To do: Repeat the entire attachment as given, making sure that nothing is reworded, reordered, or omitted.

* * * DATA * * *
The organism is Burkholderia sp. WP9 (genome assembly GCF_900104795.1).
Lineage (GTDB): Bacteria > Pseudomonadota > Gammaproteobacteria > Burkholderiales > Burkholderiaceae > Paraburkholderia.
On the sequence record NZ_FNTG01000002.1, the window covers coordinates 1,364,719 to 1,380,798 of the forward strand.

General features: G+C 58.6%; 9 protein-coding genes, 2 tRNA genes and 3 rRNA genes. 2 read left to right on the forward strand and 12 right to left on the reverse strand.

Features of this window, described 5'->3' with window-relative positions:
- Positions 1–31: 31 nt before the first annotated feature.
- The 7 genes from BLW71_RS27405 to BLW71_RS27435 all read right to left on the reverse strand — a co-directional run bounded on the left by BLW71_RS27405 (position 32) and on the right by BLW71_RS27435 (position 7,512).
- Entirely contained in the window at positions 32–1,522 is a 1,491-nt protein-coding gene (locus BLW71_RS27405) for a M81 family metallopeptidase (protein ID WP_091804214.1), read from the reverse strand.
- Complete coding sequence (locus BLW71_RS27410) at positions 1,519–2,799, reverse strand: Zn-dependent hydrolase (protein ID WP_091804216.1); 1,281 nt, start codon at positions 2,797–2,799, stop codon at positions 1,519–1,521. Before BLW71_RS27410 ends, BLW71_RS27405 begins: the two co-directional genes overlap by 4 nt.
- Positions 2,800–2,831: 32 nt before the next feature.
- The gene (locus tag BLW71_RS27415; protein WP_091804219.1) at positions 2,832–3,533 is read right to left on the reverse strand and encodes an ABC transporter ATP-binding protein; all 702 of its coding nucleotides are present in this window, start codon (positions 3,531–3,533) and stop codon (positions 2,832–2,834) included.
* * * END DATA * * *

The organism is Burkholderia sp. WP9 (genome assembly GCF_900104795.1).
Lineage (GTDB): Bacteria > Pseudomonadota > Gammaproteobacteria > Burkholderiales > Burkholderiaceae > Paraburkholderia.
On the sequence record NZ_FNTG01000002.1, the window covers coordinates 1,364,719 to 1,380,798 of the forward strand.

General features: G+C 58.6%; 9 protein-coding genes, 2 tRNA genes and 3 rRNA genes. 2 read left to right on the forward strand and 12 right to left on the reverse strand.

Features of this window, described 5'->3' with window-relative positions:
- Positions 1–31: 31 nt before the first annotated feature.
- The 7 genes from BLW71_RS27405 to BLW71_RS27435 all read right to left on the reverse strand — a co-directional run bounded on the left by BLW71_RS27405 (position 32) and on the right by BLW71_RS27435 (position 7,512).
- Entirely contained in the window at positions 32–1,522 is a 1,491-nt protein-coding gene (locus BLW71_RS27405) for a M81 family metallopeptidase (protein ID WP_091804214.1), read from the reverse strand.
- Complete coding sequence (locus BLW71_RS27410) at positions 1,519–2,799, reverse strand: Zn-dependent hydrolase (protein ID WP_091804216.1); 1,281 nt, start codon at positions 2,797–2,799, stop codon at positions 1,519–1,521. Before BLW71_RS27410 ends, BLW71_RS27405 begins: the two co-directional genes overlap by 4 nt.
- Positions 2,800–2,831: 32 nt before the next feature.
- The gene (locus tag BLW71_RS27415; protein WP_091804219.1) at positions 2,832–3,533 is read right to left on the reverse strand and encodes an ABC transporter ATP-binding protein; all 702 of its coding nucleotides are present in this window, start codon (positions 3,531–3,533) and stop codon (positions 2,832–2,834) included.